In a conversation a few days ago, I made the suggestion that some people supporting Donald Trump feel (perhaps unconsciously) that because he is rich, he must be good at everything, and is therefore qualified to be president. People tend to confer desirable attributes upon the wealthy, at times perceiving them as smarter, more capable…worthier. This implicit positive regard can be very helpful in providing opportunities, resources, and increased support for success. I call it the Trump Effect.
Today, I am thinking about Flint, Michigan and the poisoned water and how could this ever happen here? I’ve decided that the opposite of the Trump Effect is the Flint Effect.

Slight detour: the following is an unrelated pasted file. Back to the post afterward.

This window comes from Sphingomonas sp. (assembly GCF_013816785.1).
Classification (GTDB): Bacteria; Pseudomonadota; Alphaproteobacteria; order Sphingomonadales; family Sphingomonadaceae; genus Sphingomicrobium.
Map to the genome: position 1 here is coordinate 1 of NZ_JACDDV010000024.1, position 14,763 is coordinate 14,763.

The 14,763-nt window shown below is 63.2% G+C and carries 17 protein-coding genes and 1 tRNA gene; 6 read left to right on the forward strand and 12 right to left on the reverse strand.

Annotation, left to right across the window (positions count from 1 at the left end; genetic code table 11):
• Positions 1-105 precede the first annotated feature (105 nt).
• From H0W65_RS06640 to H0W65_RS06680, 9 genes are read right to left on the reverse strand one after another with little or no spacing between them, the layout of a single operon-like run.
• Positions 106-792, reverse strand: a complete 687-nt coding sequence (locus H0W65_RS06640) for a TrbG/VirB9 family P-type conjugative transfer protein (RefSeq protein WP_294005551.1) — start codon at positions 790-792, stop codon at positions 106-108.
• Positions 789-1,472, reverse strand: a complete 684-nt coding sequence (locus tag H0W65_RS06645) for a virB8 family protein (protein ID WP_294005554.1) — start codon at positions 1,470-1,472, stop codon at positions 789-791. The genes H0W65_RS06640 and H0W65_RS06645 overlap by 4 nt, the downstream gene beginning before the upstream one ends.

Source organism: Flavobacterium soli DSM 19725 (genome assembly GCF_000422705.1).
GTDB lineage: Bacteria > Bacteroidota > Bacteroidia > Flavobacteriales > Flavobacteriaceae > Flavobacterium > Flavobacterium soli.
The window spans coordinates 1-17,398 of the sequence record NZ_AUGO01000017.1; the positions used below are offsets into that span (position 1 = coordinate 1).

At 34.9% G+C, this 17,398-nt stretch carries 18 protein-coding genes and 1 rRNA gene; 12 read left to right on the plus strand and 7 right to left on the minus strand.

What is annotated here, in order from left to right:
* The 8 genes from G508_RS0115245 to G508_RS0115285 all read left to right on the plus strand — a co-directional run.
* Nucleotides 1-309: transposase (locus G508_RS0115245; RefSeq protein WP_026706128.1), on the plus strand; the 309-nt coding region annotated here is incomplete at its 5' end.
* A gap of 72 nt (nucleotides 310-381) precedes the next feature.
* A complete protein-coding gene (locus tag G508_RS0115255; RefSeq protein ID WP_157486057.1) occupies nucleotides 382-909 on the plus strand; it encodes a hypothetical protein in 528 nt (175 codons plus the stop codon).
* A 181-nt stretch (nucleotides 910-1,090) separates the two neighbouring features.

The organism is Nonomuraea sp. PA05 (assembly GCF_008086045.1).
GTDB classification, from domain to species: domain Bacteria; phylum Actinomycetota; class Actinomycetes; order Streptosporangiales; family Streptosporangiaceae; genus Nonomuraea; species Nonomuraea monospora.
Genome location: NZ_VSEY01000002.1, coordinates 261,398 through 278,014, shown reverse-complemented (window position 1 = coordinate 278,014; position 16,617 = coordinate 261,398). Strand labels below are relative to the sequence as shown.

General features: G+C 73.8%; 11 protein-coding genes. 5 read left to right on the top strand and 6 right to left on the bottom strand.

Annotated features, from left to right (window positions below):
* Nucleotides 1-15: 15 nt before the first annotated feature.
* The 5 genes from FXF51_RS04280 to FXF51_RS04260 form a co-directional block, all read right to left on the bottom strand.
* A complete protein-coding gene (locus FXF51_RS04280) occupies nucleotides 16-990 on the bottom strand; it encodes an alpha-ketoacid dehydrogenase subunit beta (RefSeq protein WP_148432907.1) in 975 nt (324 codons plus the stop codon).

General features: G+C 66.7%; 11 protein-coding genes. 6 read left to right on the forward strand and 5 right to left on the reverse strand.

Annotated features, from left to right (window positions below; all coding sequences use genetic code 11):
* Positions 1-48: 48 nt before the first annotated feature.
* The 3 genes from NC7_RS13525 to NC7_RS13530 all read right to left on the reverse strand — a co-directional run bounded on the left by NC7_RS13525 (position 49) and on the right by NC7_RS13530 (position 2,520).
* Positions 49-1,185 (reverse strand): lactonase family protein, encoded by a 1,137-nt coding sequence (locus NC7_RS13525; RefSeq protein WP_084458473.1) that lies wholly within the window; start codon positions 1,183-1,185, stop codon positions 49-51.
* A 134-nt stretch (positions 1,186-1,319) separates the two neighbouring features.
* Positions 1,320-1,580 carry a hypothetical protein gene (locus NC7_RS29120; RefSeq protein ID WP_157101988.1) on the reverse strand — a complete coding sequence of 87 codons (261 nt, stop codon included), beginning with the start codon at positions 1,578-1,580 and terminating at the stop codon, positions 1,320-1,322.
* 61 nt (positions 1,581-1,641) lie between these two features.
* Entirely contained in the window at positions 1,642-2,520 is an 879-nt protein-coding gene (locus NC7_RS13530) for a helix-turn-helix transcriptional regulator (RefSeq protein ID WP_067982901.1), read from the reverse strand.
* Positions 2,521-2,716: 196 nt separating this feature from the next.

There are people who feel (perhaps unconsciously) that people who are poor are easier to put something over on (a.k.a. dumb) and that their health, their well-being, their very lives are not as worthy. Clearly, the people who knew about the lead levels in the water didn’t think the residents of Flint were worth the expense of fixing the problem. Some people knew for at least a year before saying anything. Actually, worse than not saying anything, the data was manipulated to make the water appear safe. All of those precious kids with lead poisoning (some who still can’t drink their own water or brush their teeth with water from their home tap) now have any challenges they already faced in life undeniably multiplied.
It breaks my heart that this is happening in our country–and that a significant factor in determining whether one is smart and valuable or dumb and expendable is whether one is rich or poor.